Medication for POTS

While no single medicine is helpful for everyone with POTS, most individuals with frequent symptoms impacting their quality of life require some form of medicine. The search for the correct medication or mixture of drugs needs patients & persistence on the part of both patients & doctors.

These drugs might focus on the following:

  • Increasing blood flow
  • lowering heart rate or helping to block the impact of adrenal hormones on the heart (for example, beta-blockers)
  • maintaining sodium in the kidneys (e.g., fludrocortisone)
  • Improving blood vessel constriction (e.g., midodrine)

Other treatments for POTS

  • You may wear compression garments; it would help decrease excessive blood pooling in your legs. Besides, some specific postures while sleeping or sitting might also help decrease POTS symptoms.
  • Avoid consuming a lot of caffeine or alcohol and slowly get up from a lying position.
  • Include additional salt in your diet, but consult a physician first if you have high BP (blood pressure), kidney illness, or a heart condition, as it is not recommended.

Is POTS a severe condition?

POTS is not a life-threatening condition, but it can change your life. Falls caused by fainting is one of the main concerns for patients with POTS. People with POTS do not always faint. It might be an uncommon or rare event for those with fainting problems.

Symptoms of having POTS disease.

POTS can start gradually or unexpectedly in some people. Occasionally, you may have symptoms right away or a few minutes after standing or sitting up. Some of the symptoms might go away if you lie down.

Typical POTS symptoms include:

  • Fainting, light-headedness, or dizziness
  • Sweating and shaking, headaches, poor sleep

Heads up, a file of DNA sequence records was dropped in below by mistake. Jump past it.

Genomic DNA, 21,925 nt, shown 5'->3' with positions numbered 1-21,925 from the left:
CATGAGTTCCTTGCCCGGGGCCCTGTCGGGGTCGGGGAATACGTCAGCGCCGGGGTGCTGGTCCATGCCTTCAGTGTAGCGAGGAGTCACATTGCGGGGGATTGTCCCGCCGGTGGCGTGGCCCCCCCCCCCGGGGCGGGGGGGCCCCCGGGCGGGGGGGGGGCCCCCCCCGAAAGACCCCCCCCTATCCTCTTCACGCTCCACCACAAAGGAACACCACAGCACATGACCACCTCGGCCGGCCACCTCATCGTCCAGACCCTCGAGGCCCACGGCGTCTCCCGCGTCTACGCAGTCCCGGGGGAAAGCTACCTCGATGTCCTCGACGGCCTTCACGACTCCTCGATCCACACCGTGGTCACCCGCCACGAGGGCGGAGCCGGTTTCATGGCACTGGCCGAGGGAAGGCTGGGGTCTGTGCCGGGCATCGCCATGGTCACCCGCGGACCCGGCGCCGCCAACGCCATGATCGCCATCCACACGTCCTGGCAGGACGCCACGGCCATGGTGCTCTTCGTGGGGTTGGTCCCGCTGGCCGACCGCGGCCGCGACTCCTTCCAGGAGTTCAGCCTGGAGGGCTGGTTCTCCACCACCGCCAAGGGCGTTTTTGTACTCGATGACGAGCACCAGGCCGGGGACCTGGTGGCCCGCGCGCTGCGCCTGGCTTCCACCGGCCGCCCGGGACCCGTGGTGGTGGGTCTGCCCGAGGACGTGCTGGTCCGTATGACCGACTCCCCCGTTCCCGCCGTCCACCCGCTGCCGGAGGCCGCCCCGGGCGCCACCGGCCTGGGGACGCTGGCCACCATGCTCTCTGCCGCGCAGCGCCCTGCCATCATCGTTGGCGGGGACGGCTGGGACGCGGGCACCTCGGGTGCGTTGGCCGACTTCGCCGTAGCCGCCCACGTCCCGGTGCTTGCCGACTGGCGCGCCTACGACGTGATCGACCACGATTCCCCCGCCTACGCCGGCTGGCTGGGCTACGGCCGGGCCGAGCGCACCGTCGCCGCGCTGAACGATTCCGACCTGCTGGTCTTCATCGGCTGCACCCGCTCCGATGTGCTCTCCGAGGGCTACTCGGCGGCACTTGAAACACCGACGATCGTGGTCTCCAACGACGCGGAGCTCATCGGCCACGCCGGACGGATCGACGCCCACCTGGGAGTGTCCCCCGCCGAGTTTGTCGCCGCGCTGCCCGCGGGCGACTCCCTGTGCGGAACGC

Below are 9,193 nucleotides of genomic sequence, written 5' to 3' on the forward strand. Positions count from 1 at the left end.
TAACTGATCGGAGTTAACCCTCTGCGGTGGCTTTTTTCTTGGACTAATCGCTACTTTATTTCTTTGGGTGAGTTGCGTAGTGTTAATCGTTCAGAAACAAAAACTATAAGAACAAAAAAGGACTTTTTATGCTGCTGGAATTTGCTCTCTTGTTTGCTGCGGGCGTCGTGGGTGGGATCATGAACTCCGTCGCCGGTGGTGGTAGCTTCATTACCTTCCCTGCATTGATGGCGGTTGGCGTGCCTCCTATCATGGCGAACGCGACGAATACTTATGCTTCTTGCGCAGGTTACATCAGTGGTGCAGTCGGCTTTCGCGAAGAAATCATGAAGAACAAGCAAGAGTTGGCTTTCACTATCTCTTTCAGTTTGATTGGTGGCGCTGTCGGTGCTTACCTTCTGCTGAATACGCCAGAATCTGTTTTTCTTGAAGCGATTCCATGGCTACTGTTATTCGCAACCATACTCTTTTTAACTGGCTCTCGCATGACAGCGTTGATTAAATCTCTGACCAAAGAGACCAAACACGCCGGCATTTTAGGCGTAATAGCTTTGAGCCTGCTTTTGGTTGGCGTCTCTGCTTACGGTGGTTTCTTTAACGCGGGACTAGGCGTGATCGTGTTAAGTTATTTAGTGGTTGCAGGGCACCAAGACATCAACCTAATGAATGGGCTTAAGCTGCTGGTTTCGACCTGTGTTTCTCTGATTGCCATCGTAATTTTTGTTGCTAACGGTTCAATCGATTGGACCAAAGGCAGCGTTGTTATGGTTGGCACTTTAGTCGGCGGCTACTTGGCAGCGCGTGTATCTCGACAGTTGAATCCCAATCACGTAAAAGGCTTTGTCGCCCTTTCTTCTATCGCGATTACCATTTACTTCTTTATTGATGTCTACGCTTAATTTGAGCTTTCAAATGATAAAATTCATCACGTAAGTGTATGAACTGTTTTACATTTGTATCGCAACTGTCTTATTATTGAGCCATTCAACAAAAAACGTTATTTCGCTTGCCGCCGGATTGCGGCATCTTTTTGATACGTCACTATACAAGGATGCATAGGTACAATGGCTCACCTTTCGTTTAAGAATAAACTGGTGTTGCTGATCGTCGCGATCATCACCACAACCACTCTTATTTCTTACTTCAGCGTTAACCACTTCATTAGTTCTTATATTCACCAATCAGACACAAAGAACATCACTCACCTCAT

• Shortness of breath, chest pain, headaches, feeling sick
  • Tiredness and weakness
  • Problems with memory, thinking & concentration

Some individuals notice that feeling hot, engaging in strenuous exercise, eating, or having a period might worsen their symptoms.

Pregnancy and POTS

A frequent query is if POTS will impact pregnancy because it affects women of childbearing age. Usually, more than half of pregnant women with POTS reported feeling better than usual during their pregnancies may be due to the increase in blood volume present after the initial few weeks of pregnancy.

Others experienced a more variable course, with either stable symptoms of POTS or an increase in its symptoms. Other pregnancy complications appear to occur with about the same frequency in women with POTS, and their newborn babies seem to be as healthy as infants born to mothers without postural orthostatic tachycardia syndrome (POTS).

Can POTS (postural orthostatic tachycardia syndrome) go away?

POTS symptoms can gradually improve or go away over time. They might return just as surprising. The lack of symptoms doesn't mean that the cause of POTS is gone as well.

Who can treat POTS (postural orthostatic tachycardia syndrome)?

Your primary care physician is frequently qualified to treat POTS. It is often beneficial to get advice from a neurologist or cardiologist with knowledge of POTS for complex POTS situations. Physicians specializing in rehabilitation may also help you develop an exercise plan that can be helpful for you and work for treating POTS.